• Custom toolkit support. Extends UFT One ability to recognize controls in a custom toolkit as test objects, view and check their properties, and run tests on them. (In this guide, custom toolkit support is also referred to as custom support or toolkit support.)

  • Native toolkit. A toolkit that implements drawing using native API.

    • Abstract Windows Toolkit (AWT) and Standard Widgets Toolkit (SWT) are native toolkits.

    • Java Foundation Classes (JFC) is not a native toolkit, as it extends AWT.

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Preparing to Create Support for a Custom Toolkit

You can extend UFT One support for any toolkit containing classes that extend java.awt.Component or org.eclipse.swt.widgets.Widget.

When you create a custom toolkit support set for each custom toolkit, the first step is to determine the set of classes that comprise your custom toolkit. For the purpose of Extensibility, a custom toolkit is a set of classes that extend the basic user interface component of the same native toolkit.

This does not prevent you from creating support for a toolkit containing classes that extend java.awt.Component, as well as those that extend org.eclipse.swt.widgets.Widget. Such a toolkit is simply seen as two separate custom toolkits, and you must create support separately for each set of classes.

Similarly, if you have user interface control classes that extend the basic user interface component of the same native toolkit, and are packaged in separate Java archives or class folders, you can treat them as one custom toolkit. This means you can create a single custom toolkit support set for all those classes.

Within a custom toolkit, you extend UFT One support for each control (or group of similar controls) separately. You do this by creating custom support classes for the different custom control classes in the toolkit. (In this guide, custom support classes are also referred to as support classes.)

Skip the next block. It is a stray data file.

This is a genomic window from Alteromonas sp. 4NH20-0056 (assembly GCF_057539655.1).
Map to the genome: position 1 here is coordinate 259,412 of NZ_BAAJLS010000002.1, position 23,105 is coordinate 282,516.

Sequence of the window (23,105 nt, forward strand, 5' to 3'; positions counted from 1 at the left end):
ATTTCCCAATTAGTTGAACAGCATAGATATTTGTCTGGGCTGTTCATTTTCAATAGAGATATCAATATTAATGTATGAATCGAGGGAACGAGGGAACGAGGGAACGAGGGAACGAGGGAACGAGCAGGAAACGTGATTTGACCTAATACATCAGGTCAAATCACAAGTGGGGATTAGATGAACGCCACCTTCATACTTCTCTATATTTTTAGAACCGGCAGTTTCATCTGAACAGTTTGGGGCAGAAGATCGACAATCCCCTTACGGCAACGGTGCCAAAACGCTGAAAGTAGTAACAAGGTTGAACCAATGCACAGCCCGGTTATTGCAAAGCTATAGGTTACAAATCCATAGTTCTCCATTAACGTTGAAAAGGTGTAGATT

Before you extend UFT One support for a custom control make sure you have full access to the control and understand its behavior. You must have an application in which you can view the control in action, and also have access to the class that implements it.

You do not need to modify any of the custom control's sources to support it in UFT One, but you do need to be familiar with them. Make sure you know which members (fields and methods) you can access externally, the events for which you can listen, and so forth. You use this information when you design the support class. To implement the interface between UFT One and the custom class, the support class uses custom class members. The support class can only access the members of the custom class that are defined as public.

In addition, you need access to the compiled classes in a Java archive or class folder because you add them to the classpath when compiling the support classes.

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Workflow for Implementing Java Add-in Extensibility

The following workflow summarizes the steps you need to perform to create UFT One Java Add-in Extensibility support for a custom toolkit, and the order in which you need to perform them. Follow these steps for each custom toolkit you want to support:

* You can use the wizards in the UFT One Java Add-in Extensibility Eclipse plug-in to create the custom toolkit support project, the custom classes, and all of the required files. Alternatively, if you choose not to use the wizards, you must create the necessary packages and files manually, as described in Creating a Custom Toolkit Support Set. In addition, if you then decide to map custom classes to new test object classes, you must define the new test object classes in a test object configuration file.

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Next steps: